The Haunting. Evil Dead 2. Poltergeist II: The Other Side. After thoughtful consideration, Will Oldham, a.k.a. Bonnie “Prince” Billy, lists these three movies as amongst his favorites in the horror genre. It’s an equally appropriate and befuddling trifecta. The original version of The Haunting and Evil Dead 2 stand firm in the canon of scary movies. Poltergeist II, on the other hand, is the largely disregarded sequel to the 1982 classic, a film which features — amongst other absurdities — a philosophical discussion between Coach and Chief in a sauna, 20 minutes of the Freeling family tumbling through a seizure-inducing psychedelic purgatory, and a clumsy arsenal of bloodthirsty household appliances.
Synth-pop heavyweight Zola Jesus (a.k.a. Nika Danilova) has been turning out beautifully haunting dark pop records for the past half a decade now. Each release continues to reveal Danilova’s wealth of ambition and potential, and now it seems that potential has been fully realized on her latest album Taiga. While previous efforts found Danilova shrouding her voice in reverb and distortion, Taiga introduces a newfound sense of clarity and fearlessness to the Zola Jesus sound. Her two excellent new singles “Dangerous Days” and “Go (Bank Sea)” find Danilova giving her dark wave aesthetic a triumphant pop makeover, resulting in her most confident and accessible work to date. Chicago INNERVIEW got the chance to speak to Danilova about the anxieties she had to leave behind to achieve her vision, the benefits of working with a producer, and our increasing alienation from the world as well as each other.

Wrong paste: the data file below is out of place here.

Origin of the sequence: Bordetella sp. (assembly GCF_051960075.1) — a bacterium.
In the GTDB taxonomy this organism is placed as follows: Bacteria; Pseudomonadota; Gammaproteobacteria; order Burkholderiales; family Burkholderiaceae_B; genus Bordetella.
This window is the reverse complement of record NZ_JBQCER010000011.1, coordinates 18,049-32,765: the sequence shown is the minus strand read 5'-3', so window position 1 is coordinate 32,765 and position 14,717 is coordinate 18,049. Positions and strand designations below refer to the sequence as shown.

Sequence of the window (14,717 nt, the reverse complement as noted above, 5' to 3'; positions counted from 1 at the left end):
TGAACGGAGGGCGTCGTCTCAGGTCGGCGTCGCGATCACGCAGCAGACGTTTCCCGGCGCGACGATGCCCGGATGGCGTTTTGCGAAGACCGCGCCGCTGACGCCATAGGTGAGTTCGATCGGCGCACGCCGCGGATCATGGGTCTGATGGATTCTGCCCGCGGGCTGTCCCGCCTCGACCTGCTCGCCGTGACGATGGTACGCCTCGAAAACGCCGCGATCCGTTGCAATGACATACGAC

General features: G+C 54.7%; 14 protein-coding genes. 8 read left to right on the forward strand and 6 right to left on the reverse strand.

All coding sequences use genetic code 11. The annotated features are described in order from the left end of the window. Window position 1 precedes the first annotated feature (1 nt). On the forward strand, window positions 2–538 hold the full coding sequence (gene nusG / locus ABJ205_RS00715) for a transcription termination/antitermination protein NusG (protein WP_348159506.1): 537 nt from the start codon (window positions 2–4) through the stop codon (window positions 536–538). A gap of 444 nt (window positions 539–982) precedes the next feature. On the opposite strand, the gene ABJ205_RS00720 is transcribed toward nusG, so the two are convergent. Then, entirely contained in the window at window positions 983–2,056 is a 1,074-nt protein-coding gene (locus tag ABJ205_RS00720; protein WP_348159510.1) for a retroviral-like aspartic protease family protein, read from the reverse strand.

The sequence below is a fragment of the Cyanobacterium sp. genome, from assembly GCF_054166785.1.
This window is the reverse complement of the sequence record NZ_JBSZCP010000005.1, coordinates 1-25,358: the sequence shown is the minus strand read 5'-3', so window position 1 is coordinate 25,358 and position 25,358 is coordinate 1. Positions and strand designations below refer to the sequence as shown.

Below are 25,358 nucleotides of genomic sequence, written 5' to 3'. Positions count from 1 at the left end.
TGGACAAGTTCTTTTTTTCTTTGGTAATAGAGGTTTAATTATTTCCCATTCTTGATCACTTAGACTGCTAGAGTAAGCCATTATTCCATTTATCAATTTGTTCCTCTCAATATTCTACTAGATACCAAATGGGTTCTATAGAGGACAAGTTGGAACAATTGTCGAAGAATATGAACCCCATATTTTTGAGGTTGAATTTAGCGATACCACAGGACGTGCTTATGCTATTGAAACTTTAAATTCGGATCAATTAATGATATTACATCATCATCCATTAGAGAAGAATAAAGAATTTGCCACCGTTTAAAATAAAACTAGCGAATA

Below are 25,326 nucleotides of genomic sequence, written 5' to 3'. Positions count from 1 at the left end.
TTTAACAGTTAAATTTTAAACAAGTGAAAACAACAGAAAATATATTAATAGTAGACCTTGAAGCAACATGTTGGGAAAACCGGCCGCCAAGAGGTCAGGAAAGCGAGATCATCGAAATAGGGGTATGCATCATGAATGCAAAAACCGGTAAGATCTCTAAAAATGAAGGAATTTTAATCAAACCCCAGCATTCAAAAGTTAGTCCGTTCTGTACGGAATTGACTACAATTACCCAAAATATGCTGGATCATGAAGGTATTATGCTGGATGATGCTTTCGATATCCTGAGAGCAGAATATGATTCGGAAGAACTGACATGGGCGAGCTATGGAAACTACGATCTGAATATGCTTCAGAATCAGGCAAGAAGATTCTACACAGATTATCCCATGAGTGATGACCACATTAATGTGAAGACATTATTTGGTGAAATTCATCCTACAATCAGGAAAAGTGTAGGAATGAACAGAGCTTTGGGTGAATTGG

Few bands are bold enough to reveal their distinguishing characteristics within their name, but Toronto-obviously-via-Alberta’s Rural Alberta Advantage have made a name for themselves as an alt-folk staple within Canada’s genre-defying music scene on just this sort of revelation. Heavily influenced by a childhood spent inhabiting the wilderness of rural Canada, the band’s first two albums tell the fierce tales of love and loss navigated by the rasp and oft-acoustic strumming of disciple-of-Jeff-Mangum Nils Edenloff backed full-force by the rapid patter of Paul Banwatt’s drumming as well as the soothing coos and percussion of Amy Cole. The trio returns to Chicago this fall offering a taste from their forthcoming third album, Mended With Gold.
Who the hell is Warpaint? Simply put, Warpaint is an all-female quartet whose ass-kicking talent proves that musicianship extends far beyond gender boundaries. That’s who. Following the January release of their near-universally adored sophomore LP Warpaint, the L.A.-based indie powerhouse continues their massive 2014 tour which has taken them around the globe and to just about every summer music festival imaginable from Coachella and Lollapalooza to Primavera Sound and Roskilde. As they gear up for the fall leg of a tour that has been winning over converts from France to the Philippines, bassist Jenny Lee spoke with Chicago INNERVIEW about their songwriting process, how they pay homage to Nirvana, and the songs that form the essence that is Warpaint.